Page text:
Adam Godson Lauwo who lives in the village of Marangu, Northern Tanzania is 26 years old and is one of 12 children. Marangu is a village that is overlooked by the mighty Mount Kilimanjaro and Adam and many of his friends in the village earn a living acting as porters for Exodus clients in their quest to climb Africa’s highest peak. Adam has the mountain in his blood. His Great Great Grandfather Yohani Kinyala Lauwo was the first Tanzanian to scale Kilimanjaro, accompanying Hans Meyer, the first Westerner to reach Uhuru Peak in 1889. It obviously did him no harm, as it was not until 1996 that he died at the ripe old age of 125.
In 2004 Exodus set up the Porter Education Project to assist the porters to learn new skills both professionally and personally. The Porter School takes place every year during the rainy season when there is no trekking on the mountain. Subjects taught are English (at various levels), AIDS education, personal money management and man management. Adam is a successful graduate of the project as his subsequent improvement in English has enabled him to move up the ranks from Porter to Summit Porter to Assistant Guide. He has also learned valuable skills to assist him in his everyday personal life and his increased income has enabled him to assist two of his younger sisters in their schooling costs. Inspired by his educational successes Adam is using his wages and tips to fund himself onto a computer course next rainy season and he is also keen to improve his basic French to enable him to guide French groups too.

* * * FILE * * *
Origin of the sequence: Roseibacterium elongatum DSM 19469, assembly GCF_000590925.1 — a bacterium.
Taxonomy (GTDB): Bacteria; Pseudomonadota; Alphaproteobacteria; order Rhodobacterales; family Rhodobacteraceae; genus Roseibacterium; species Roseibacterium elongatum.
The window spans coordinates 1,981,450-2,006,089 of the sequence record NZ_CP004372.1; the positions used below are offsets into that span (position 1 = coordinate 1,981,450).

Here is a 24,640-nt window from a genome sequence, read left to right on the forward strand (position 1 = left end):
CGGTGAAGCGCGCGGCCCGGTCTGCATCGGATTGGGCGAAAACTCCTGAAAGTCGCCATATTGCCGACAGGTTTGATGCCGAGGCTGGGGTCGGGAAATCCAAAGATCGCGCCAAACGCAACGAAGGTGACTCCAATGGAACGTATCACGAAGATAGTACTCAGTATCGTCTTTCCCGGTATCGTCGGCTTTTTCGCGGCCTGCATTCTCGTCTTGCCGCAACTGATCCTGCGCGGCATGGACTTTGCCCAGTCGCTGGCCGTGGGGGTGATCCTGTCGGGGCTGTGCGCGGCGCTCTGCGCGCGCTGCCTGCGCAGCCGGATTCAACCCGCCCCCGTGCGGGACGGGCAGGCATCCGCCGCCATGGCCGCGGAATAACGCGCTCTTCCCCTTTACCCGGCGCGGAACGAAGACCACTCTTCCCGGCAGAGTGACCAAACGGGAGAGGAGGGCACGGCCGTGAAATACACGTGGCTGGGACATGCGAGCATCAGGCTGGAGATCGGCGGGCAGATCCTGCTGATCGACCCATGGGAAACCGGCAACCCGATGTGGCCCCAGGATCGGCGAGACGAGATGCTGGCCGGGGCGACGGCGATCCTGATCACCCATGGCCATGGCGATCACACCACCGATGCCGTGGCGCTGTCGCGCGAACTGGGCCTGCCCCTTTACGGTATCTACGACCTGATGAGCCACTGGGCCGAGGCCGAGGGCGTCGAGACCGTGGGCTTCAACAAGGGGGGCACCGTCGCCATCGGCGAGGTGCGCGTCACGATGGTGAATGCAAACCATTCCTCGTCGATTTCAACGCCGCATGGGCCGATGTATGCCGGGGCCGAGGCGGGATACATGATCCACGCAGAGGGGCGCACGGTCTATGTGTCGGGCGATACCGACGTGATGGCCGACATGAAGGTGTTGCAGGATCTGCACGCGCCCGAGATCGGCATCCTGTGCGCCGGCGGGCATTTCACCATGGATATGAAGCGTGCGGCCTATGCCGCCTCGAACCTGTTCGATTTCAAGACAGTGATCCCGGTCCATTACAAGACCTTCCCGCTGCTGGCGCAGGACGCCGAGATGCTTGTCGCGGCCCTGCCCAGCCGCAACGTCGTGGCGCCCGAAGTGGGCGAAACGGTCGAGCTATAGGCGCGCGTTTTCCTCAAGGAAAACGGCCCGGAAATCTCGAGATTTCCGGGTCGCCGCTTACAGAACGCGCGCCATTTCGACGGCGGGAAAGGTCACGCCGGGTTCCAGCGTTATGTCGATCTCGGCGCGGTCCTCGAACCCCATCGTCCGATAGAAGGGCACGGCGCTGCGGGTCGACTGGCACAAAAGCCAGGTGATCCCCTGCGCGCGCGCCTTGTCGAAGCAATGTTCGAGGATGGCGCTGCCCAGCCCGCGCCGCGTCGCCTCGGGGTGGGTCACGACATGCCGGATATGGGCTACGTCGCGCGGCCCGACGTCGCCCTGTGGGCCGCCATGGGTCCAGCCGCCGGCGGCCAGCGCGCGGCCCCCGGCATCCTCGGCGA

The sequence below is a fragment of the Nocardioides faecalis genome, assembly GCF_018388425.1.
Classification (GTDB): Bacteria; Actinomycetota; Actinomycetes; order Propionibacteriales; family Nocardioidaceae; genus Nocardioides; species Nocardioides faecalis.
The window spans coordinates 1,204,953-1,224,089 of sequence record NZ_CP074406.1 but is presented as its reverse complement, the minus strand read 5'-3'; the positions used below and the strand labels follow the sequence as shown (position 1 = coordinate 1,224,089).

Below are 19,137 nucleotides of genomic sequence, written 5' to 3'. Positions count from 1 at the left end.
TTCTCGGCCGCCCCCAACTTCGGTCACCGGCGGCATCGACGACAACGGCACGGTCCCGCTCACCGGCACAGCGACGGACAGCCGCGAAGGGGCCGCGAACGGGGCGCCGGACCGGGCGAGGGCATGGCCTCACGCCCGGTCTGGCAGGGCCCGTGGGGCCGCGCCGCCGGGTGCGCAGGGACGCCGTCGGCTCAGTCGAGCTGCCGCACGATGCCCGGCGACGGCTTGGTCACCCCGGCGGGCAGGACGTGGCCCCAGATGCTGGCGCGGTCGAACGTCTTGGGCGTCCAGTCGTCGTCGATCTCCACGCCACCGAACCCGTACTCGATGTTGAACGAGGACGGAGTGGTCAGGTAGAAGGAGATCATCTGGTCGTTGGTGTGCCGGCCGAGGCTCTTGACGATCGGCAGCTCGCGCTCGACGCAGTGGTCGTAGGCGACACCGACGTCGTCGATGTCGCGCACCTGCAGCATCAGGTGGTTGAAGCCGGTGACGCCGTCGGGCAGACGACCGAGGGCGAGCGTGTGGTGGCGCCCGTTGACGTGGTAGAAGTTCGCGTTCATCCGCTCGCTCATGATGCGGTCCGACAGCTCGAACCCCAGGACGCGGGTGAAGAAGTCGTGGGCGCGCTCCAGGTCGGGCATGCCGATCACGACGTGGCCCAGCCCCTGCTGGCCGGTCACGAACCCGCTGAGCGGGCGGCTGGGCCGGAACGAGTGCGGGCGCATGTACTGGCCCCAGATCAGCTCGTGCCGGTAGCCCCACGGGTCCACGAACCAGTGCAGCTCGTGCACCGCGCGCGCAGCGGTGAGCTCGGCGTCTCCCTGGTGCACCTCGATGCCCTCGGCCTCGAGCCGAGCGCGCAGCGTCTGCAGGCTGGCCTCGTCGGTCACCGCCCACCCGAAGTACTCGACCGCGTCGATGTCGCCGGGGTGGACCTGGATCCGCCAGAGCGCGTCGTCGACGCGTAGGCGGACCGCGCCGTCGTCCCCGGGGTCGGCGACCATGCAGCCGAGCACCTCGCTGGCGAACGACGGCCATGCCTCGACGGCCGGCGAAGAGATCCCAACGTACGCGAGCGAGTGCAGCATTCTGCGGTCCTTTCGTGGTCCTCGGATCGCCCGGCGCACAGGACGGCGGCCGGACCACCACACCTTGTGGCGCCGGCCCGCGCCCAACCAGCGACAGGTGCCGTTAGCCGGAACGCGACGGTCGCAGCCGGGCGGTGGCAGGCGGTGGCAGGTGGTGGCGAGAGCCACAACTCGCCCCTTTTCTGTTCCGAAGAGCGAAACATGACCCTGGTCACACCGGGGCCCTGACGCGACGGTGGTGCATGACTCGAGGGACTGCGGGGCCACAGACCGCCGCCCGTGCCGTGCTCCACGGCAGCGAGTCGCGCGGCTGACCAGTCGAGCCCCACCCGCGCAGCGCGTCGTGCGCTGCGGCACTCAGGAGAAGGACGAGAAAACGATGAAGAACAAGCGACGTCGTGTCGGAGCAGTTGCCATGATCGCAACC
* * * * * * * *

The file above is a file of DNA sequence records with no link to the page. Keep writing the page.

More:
Our Kili Porter Education Project has been in full swing over the last 8 weeks as the rains have been falling in East Africa.